Sonography is a well-established method of analysis, especially in medical technology. In the form of ultrasonic arrays, the use of ultrasonic transducers is crucial for imaging techniques. The majority of ultrasonic arrays produced in medical technology today use the piezoelectric ceramic-lead-zirconate-titanate (PZT) according to the utilization of the reverse piezoelectric effect to generate sound.
High-frequency, high-resolution arrays based on PZT are, however, difficult to produce and therefore expensive. Micromachined ultrasonic transducers (MUTs), especially capacitive micromachined ultrasonic transducers (CMUTs), are providing new opportunities. The micromachining manufacturing process now allows for the economical production of high-frequency, high-resolution ultrasonic arrays. In addition, the capability for high miniaturization makes it possible to use MUTs in invasive applications such as intravascular ultrasound (IVUS).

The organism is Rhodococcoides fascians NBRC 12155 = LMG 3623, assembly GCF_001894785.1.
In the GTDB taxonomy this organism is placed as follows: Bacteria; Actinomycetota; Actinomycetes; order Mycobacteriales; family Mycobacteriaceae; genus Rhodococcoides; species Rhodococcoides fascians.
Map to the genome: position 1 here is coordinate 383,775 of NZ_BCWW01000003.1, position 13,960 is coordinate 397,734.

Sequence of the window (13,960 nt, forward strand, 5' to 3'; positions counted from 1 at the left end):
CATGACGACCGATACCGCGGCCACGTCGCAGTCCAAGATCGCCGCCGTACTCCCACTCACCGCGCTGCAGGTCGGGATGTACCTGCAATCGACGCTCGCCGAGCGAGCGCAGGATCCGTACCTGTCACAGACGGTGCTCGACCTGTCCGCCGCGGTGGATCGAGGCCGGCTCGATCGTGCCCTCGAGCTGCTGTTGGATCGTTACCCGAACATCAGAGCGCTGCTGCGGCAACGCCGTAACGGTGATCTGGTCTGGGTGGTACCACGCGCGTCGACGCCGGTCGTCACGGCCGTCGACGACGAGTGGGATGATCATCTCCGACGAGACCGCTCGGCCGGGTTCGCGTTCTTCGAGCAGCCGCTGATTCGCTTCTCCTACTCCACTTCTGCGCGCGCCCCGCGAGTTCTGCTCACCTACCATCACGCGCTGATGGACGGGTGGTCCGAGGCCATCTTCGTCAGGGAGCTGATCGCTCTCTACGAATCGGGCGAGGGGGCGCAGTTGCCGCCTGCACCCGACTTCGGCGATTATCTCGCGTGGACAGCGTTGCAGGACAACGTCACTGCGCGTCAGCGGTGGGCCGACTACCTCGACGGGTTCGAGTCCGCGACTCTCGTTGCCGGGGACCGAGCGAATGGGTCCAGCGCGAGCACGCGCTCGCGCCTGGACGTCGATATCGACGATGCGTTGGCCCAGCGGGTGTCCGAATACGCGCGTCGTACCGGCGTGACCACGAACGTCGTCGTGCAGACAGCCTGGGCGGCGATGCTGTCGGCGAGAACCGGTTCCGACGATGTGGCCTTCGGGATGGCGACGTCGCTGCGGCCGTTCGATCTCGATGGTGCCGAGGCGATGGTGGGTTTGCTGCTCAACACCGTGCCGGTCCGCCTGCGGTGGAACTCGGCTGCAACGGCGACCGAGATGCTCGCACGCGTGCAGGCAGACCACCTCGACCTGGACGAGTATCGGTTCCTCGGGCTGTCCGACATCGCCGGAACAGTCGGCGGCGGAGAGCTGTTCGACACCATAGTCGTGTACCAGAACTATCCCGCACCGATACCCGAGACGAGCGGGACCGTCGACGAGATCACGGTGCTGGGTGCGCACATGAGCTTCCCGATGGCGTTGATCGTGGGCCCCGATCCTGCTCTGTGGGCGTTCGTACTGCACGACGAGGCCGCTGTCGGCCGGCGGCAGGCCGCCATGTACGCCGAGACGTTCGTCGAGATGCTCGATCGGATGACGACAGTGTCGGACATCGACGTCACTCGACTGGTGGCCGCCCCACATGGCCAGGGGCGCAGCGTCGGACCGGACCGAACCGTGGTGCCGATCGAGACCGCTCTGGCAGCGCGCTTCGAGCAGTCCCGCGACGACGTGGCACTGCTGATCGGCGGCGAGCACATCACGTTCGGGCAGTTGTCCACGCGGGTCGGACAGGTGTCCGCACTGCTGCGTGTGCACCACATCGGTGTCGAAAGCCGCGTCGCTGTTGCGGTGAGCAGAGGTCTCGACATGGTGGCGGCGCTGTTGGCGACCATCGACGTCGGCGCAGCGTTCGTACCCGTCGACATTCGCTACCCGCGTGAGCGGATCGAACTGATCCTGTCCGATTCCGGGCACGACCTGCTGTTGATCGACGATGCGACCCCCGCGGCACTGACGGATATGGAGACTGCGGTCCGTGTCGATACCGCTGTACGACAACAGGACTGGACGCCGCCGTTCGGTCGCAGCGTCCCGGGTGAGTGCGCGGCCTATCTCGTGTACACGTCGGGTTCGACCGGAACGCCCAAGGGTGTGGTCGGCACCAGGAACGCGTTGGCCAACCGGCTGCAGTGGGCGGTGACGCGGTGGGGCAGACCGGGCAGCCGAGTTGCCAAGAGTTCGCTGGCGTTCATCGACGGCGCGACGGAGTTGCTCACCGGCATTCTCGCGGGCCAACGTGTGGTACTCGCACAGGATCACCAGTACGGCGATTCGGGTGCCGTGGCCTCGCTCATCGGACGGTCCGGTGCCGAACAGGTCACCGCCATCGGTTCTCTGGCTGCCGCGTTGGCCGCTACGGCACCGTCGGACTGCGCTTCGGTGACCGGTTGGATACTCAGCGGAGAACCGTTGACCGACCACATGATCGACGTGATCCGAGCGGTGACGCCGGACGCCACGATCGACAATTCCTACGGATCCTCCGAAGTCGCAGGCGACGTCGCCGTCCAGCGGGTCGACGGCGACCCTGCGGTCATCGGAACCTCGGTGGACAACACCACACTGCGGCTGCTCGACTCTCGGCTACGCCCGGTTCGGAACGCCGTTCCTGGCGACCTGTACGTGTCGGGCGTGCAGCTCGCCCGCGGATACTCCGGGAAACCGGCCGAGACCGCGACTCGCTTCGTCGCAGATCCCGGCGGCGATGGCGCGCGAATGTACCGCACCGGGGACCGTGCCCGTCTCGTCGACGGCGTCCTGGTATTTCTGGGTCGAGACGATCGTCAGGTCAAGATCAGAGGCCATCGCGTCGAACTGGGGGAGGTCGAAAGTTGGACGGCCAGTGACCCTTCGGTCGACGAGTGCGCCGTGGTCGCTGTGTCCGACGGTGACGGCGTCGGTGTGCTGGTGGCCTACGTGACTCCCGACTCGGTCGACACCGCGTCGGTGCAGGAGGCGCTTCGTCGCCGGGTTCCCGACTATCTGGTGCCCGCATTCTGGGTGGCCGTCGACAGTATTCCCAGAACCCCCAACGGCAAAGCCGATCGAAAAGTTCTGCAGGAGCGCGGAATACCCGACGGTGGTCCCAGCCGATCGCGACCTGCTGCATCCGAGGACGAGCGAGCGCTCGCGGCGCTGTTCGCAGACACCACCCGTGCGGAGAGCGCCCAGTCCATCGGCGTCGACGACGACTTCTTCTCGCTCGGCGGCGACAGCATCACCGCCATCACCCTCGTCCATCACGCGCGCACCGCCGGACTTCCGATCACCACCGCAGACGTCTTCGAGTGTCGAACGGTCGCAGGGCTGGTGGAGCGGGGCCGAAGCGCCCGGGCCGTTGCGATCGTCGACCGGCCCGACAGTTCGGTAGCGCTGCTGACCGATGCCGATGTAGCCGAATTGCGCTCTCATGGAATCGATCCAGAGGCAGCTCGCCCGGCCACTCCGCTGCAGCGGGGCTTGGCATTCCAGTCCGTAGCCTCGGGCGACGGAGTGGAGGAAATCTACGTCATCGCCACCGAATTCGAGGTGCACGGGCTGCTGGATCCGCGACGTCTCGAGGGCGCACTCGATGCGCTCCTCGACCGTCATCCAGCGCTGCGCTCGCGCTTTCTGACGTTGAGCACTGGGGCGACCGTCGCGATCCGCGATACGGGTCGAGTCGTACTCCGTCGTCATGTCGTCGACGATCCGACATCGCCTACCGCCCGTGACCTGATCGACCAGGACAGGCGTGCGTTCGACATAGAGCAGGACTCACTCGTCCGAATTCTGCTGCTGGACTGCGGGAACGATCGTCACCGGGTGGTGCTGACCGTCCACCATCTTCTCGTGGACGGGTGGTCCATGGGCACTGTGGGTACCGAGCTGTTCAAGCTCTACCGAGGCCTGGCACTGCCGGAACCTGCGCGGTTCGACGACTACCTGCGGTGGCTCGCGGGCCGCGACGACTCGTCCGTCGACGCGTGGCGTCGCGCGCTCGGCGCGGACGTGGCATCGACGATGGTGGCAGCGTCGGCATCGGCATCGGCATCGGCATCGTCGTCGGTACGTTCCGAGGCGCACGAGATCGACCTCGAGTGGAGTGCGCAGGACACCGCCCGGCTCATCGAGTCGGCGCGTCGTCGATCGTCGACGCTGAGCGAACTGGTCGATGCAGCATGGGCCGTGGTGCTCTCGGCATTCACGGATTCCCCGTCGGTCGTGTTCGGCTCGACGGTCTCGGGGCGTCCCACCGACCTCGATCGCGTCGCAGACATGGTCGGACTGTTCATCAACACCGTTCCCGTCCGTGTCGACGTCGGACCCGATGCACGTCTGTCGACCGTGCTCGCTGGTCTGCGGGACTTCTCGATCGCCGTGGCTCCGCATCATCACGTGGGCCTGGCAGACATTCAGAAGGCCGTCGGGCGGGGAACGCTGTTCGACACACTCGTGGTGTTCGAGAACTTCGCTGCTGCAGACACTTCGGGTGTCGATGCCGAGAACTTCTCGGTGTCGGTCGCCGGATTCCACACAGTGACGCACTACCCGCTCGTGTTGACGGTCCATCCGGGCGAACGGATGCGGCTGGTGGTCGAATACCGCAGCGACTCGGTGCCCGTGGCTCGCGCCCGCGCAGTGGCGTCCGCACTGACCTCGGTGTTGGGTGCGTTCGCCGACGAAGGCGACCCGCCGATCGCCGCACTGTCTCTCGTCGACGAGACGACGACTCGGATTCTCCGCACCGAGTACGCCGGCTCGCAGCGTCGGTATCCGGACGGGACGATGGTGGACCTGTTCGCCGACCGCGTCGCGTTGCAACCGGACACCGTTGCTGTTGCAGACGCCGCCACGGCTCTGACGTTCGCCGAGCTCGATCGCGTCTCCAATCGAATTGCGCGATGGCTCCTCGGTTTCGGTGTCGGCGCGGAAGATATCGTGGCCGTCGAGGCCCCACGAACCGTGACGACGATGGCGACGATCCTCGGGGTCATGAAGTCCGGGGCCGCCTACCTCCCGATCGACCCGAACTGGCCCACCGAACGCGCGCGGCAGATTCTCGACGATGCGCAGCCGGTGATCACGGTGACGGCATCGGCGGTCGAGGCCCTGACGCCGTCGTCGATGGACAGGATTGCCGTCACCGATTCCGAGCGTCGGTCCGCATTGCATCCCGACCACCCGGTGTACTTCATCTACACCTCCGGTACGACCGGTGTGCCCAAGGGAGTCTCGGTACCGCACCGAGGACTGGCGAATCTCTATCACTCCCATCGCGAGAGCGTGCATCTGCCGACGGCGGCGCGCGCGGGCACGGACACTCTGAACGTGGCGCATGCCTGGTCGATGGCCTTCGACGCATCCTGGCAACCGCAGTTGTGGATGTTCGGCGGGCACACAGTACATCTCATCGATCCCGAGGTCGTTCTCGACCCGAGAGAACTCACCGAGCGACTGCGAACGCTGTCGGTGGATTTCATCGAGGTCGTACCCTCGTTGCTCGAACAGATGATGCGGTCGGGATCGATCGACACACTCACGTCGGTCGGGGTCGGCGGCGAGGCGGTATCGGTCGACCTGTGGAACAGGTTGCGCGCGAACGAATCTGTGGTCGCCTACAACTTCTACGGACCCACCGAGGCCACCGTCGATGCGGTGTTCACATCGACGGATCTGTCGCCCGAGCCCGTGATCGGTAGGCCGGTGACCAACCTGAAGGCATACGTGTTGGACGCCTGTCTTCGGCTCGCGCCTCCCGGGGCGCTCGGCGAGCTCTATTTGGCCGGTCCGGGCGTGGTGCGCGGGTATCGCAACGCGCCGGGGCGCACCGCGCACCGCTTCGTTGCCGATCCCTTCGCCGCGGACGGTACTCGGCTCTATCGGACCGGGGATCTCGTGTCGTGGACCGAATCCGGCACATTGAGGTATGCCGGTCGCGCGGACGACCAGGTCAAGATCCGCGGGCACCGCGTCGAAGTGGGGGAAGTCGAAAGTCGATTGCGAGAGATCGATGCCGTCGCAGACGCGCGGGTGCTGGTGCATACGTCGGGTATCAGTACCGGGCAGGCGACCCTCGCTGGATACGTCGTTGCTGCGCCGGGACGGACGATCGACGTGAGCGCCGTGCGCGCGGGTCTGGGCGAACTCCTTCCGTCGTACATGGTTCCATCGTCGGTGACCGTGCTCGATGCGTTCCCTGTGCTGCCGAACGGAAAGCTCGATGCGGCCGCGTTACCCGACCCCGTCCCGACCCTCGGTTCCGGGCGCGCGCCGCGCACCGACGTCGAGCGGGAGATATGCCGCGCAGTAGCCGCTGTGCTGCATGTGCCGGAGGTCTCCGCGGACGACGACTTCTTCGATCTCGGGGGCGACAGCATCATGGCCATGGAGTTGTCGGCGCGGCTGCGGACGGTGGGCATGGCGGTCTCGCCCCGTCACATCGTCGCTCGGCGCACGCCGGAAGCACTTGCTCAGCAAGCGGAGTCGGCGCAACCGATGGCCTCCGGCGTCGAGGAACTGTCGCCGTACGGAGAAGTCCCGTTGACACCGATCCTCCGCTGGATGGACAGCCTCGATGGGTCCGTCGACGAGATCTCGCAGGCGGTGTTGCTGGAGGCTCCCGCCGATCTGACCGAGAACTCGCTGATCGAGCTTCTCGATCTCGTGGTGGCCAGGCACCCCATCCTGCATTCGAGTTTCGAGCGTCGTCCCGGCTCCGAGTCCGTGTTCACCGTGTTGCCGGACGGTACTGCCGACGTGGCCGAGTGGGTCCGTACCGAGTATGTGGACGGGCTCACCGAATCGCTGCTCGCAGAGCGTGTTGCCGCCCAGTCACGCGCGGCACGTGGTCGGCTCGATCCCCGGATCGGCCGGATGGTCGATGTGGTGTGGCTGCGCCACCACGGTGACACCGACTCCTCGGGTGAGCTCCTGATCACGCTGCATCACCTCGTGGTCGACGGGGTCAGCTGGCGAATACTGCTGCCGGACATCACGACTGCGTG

Results from current development demonstrate the beneficial features of MUTs for the production of high-frequency arrays. A high bandwidth and low coupling are fundamental for the compatibility of MUT-based imaging with conventional medical imaging standards. For the first time, highly-integrated MEMS technology enables the signal of an array to locally connect with read-out electronics to achieve simple and compact contact between the elements. The implementation of this connection technique allows for highly planar surfaces to be used as a contact to the medium.